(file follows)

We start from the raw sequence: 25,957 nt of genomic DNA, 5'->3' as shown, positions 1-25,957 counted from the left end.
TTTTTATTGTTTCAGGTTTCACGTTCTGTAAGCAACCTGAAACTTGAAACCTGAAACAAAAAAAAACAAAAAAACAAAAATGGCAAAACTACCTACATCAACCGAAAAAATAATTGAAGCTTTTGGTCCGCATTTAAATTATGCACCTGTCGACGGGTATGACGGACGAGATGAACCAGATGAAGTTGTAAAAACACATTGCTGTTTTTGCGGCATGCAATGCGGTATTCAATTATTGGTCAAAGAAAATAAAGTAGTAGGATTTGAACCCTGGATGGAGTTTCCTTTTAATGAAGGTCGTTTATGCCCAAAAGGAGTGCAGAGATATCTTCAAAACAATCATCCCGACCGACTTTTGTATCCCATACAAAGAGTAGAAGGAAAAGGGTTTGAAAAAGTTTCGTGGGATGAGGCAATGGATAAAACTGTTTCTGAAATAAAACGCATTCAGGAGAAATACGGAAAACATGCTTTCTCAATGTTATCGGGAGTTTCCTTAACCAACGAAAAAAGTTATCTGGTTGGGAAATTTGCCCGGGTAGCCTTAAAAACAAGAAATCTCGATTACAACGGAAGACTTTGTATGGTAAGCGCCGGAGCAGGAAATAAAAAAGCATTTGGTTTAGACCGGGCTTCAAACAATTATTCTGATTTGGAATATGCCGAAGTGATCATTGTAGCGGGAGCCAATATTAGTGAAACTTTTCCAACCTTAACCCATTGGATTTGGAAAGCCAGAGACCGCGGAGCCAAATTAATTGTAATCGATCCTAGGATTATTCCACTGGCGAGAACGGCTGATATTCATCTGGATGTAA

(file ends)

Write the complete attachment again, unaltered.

We start from the raw sequence: 25,957 nt of genomic DNA, 5'->3' as shown, positions 1-25,957 counted from the left end.
TTTTTATTGTTTCAGGTTTCACGTTCTGTAAGCAACCTGAAACTTGAAACCTGAAACAAAAAAAAACAAAAAAACAAAAATGGCAAAACTACCTACATCAACCGAAAAAATAATTGAAGCTTTTGGTCCGCATTTAAATTATGCACCTGTCGACGGGTATGACGGACGAGATGAACCAGATGAAGTTGTAAAAACACATTGCTGTTTTTGCGGCATGCAATGCGGTATTCAATTATTGGTCAAAGAAAATAAAGTAGTAGGATTTGAACCCTGGATGGAGTTTCCTTTTAATGAAGGTCGTTTATGCCCAAAAGGAGTGCAGAGATATCTTCAAAACAATCATCCCGACCGACTTTTGTATCCCATACAAAGAGTAGAAGGAAAAGGGTTTGAAAAAGTTTCGTGGGATGAGGCAATGGATAAAACTGTTTCTGAAATAAAACGCATTCAGGAGAAATACGGAAAACATGCTTTCTCAATGTTATCGGGAGTTTCCTTAACCAACGAAAAAAGTTATCTGGTTGGGAAATTTGCCCGGGTAGCCTTAAAAACAAGAAATCTCGATTACAACGGAAGACTTTGTATGGTAAGCGCCGGAGCAGGAAATAAAAAAGCATTTGGTTTAGACCGGGCTTCAAACAATTATTCTGATTTGGAATATGCCGAAGTGATCATTGTAGCGGGAGCCAATATTAGTGAAACTTTTCCAACCTTAACCCATTGGATTTGGAAAGCCAGAGACCGCGGAGCCAAATTAATTGTAATCGATCCTAGGATTATTCCACTGGCGAGAACGGCTGATATTCATCTGGATGTAA